Calcium hydroxyapatite (CaHa; Radiesse) is one of the most well studied dermal fillers worldwide and has been used to replenish lost facial volume and correct facial lines and folds. It's a must have product in every injectors practice due to its profound immediate and long-lasting effects in improving skin elasticity and laxity. Since its approval in 2006, Radiesse remains as the only FDA approved CaHA filler for facial augmentation and retains a well safety profile. Radiesse CaHA (+) is an opaque, semi solid, cohesive implant of 25-45μm CaHA microspheres suspended in a gel carrier of glycerin, sodium carboxymethylcellulose, 0.3% lidocaine hydrochloride, and sterile water. It is a semipermanent and biodegradable filler that is an effective stimulator of neocollagenesis in the face.
So what makes CaHA so unique?
Not only does CaHa filler restore volume loss almost immediately, but the injection stimulates a controlled inflammatory response that replaces the aqueous...
Nodules..., every injector's worst nightmare! A nodule is defined as growth of abnormal tissue developed underneath the skin. They often present as a large and hard lump that is very visible on the body in areas like the lips, cheek, jaw, etc. This can occur post injection as the nodules will appear soon after. There is nothing worse when you find them on a patient after you finish a dermal injection procedure.
There are many causes that can lead to nodule formation. However, there are 3 main causes which include the properties of the hyaluronic acid tissue filler used, possible coexistent infection/colonization of pathogens, and the patient’s immune response. The plausible causes can include any of the following:
In the past decade, minimally invasive aesthetic procedures have become more popular due to its low risk and fast recovery time. In 2020, providers performed more than 13 million minimally invasive cosmetic procedures in the U.S., which will only continue to grow in the future. Facial aesthetic procedures are highly requested among women to restore a youthful appearance and combat aging. Facial aging occurs in a three-dimensional manner and results in reduced collagen and elastin and reduced superficial and deep fat pads. Most of the changes observed during facial aging occur in the middle and lower face due to the effects of gravity, causing changes in volume and reduced overall facial support networks.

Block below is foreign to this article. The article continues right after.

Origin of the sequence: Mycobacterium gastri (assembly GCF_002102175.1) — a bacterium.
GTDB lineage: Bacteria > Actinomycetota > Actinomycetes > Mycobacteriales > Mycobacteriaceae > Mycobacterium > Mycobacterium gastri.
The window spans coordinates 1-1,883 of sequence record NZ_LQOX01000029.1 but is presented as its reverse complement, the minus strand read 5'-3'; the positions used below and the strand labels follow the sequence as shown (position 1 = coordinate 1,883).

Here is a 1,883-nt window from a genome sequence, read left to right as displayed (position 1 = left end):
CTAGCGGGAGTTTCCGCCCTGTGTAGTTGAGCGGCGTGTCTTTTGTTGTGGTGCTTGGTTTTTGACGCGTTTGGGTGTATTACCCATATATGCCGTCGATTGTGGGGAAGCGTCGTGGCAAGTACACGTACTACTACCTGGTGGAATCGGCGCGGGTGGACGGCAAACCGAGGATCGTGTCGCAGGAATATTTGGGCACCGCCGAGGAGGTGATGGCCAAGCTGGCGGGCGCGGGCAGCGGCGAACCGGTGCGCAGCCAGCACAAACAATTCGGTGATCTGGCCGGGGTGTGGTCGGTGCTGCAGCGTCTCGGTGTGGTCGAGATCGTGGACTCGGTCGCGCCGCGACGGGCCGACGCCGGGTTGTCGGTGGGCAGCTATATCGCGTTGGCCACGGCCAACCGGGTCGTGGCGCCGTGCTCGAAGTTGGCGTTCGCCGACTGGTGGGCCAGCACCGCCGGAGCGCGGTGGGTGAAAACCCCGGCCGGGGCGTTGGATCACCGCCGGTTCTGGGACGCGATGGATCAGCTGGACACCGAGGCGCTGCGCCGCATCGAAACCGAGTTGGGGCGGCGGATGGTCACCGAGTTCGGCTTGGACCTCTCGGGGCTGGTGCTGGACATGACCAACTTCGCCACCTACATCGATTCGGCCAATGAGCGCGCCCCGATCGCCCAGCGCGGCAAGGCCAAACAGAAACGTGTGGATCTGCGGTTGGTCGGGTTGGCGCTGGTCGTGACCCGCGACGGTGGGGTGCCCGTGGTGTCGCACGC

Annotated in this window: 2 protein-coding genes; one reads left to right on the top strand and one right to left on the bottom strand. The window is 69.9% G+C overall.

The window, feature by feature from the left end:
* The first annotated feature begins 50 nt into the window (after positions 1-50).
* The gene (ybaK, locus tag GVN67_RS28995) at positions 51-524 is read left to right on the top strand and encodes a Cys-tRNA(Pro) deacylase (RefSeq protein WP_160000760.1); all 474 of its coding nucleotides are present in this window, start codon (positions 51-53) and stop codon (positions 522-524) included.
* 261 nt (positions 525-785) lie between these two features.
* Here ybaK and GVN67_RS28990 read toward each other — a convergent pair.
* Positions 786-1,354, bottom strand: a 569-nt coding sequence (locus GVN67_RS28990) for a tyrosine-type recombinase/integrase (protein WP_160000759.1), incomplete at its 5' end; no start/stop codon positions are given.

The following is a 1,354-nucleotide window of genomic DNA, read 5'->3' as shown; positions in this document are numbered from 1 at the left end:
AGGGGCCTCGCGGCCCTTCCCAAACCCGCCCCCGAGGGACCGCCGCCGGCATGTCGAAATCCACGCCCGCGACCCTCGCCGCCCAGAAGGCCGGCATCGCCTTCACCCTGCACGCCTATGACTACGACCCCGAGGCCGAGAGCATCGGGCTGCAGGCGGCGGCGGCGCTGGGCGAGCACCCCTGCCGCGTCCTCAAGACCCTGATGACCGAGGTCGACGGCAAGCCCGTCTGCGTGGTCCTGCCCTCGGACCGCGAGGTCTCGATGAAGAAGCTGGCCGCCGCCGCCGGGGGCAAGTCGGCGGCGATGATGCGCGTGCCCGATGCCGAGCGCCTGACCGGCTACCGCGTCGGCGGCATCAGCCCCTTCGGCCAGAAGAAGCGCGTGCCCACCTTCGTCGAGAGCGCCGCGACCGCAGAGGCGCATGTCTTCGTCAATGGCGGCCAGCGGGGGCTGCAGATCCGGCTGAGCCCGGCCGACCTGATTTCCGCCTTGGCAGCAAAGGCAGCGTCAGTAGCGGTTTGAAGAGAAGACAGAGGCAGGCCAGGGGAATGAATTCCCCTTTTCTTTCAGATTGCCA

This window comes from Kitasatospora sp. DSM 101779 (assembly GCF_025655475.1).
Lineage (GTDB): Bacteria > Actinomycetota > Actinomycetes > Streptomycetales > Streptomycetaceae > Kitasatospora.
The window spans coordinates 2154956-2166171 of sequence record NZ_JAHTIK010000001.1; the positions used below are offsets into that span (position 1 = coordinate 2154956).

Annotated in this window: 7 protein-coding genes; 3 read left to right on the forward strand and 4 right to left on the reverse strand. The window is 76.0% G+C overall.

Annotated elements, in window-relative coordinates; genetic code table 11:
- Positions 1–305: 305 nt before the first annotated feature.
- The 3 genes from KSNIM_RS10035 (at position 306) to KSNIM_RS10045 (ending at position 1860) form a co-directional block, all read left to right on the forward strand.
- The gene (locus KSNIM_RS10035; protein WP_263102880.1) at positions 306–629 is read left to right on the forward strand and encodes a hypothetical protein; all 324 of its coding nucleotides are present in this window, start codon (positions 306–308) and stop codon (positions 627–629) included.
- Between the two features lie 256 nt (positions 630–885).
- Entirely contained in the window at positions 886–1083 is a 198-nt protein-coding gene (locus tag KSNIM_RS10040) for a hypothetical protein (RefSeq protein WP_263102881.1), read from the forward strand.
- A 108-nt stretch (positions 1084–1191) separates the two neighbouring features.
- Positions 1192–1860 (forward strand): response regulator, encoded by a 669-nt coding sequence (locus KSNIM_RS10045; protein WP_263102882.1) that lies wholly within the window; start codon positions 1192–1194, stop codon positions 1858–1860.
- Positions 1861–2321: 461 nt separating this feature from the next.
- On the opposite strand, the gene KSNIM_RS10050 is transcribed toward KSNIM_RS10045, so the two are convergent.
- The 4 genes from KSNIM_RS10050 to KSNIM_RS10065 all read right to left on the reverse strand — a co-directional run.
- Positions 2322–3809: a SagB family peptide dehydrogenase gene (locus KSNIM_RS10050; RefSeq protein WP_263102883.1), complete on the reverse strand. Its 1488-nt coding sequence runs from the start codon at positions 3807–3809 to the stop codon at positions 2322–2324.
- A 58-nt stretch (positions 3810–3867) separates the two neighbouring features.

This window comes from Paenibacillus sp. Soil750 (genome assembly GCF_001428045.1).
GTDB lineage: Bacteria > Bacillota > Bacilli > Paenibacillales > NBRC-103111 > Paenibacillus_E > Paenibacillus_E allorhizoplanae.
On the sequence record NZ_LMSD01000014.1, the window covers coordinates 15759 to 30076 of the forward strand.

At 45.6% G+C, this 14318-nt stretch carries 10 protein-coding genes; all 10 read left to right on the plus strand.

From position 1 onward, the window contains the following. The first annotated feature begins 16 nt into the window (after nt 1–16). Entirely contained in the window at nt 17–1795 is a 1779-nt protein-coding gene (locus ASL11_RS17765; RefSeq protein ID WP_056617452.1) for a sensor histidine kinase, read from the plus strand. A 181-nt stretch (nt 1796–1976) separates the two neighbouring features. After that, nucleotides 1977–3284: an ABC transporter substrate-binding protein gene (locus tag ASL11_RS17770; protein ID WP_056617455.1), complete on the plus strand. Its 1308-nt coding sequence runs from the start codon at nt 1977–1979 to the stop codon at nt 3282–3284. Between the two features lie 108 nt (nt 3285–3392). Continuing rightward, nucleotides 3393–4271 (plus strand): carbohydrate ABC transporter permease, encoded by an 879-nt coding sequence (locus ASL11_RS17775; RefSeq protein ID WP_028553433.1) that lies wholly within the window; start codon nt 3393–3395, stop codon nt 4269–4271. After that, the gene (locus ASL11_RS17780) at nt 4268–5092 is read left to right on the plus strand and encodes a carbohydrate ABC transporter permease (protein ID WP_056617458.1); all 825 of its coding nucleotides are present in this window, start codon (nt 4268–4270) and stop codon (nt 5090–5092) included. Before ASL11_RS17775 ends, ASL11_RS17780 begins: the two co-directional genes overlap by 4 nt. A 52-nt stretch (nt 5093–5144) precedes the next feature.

Standard aesthetic procedures like surgical facelifts and facial thread lifting have traditionally been used to combat an aged appearance and descended facial tissue. Surgical...
Botox has been used to treat neuromuscular diseases and been a prevalent filler in the realm of aesthetic medicine for a long time. There have been so many companies developing their own neotoxin formula for botox injections available in the market, but which is the correct one to choose?
Typically, an injector should use a neurotoxin that is less immunogenic with highly purified toxins to obtain successful results for long-term repeated treatments. If there is a significant level of immunogenic response, this can lead to the formation of antibodies that can decrease the interaction between botox and presynaptic membrane binding sites. We want the interaction between botox and its presynaptic membrane binding site to have as little hindrance as possible so we can have the ideal results of relaxing the facial muscles, reducing wrinkles or frown lines.
New toxin formulations have recently emerged in Asia that created hype around these...
Ischemic complications. Two simple words that can make even the most seasoned injector quake in their Crocs. Ischemic complications are defined as an unintended impediment to normal blood flow during placement of dermal fillers. These complications are widely regarded as the most serious and require immediate intervention. The effects of these complications can include ophthalmoplegia, cerebral infarction, vision loss, and necrosis. In the case of vision loss, it is possible that symptoms may be irreversible with little to no evidence of symptom improvement. Some studies have determined that the rate of ischemic complications is around 3 injections per 1,000 performed globally.